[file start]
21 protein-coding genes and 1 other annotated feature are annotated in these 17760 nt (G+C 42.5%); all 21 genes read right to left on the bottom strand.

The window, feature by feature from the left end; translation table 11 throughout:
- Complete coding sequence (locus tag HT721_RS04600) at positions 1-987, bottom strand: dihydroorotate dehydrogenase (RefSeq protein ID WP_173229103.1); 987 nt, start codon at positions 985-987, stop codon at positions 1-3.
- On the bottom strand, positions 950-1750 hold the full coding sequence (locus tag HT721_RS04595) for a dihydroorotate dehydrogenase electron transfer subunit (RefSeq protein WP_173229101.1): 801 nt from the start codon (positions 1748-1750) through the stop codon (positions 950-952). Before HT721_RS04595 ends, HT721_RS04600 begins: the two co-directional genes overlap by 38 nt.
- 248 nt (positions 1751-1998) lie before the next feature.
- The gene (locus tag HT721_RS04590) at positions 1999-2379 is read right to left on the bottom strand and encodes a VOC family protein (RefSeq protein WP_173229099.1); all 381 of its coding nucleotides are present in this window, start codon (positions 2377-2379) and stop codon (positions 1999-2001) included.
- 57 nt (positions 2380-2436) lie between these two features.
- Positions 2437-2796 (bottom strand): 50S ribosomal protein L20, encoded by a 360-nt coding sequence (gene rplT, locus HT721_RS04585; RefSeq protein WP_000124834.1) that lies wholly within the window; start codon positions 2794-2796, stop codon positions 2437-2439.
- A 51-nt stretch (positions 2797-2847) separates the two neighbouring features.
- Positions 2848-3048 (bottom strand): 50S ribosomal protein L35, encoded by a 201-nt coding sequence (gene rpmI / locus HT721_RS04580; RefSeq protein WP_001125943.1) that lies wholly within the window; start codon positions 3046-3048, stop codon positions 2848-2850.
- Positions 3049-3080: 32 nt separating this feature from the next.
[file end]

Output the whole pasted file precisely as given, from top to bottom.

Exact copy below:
21 protein-coding genes and 1 other annotated feature are annotated in these 17760 nt (G+C 42.5%); all 21 genes read right to left on the bottom strand.

The window, feature by feature from the left end; translation table 11 throughout:
- Complete coding sequence (locus tag HT721_RS04600) at positions 1-987, bottom strand: dihydroorotate dehydrogenase (RefSeq protein ID WP_173229103.1); 987 nt, start codon at positions 985-987, stop codon at positions 1-3.
- On the bottom strand, positions 950-1750 hold the full coding sequence (locus tag HT721_RS04595) for a dihydroorotate dehydrogenase electron transfer subunit (RefSeq protein WP_173229101.1): 801 nt from the start codon (positions 1748-1750) through the stop codon (positions 950-952). Before HT721_RS04595 ends, HT721_RS04600 begins: the two co-directional genes overlap by 38 nt.
- 248 nt (positions 1751-1998) lie before the next feature.
- The gene (locus tag HT721_RS04590) at positions 1999-2379 is read right to left on the bottom strand and encodes a VOC family protein (RefSeq protein WP_173229099.1); all 381 of its coding nucleotides are present in this window, start codon (positions 2377-2379) and stop codon (positions 1999-2001) included.
- 57 nt (positions 2380-2436) lie between these two features.
- Positions 2437-2796 (bottom strand): 50S ribosomal protein L20, encoded by a 360-nt coding sequence (gene rplT, locus HT721_RS04585; RefSeq protein WP_000124834.1) that lies wholly within the window; start codon positions 2794-2796, stop codon positions 2437-2439.
- A 51-nt stretch (positions 2797-2847) separates the two neighbouring features.
- Positions 2848-3048 (bottom strand): 50S ribosomal protein L35, encoded by a 201-nt coding sequence (gene rpmI / locus HT721_RS04580; RefSeq protein WP_001125943.1) that lies wholly within the window; start codon positions 3046-3048, stop codon positions 2848-2850.
- Positions 3049-3080: 32 nt separating this feature from the next.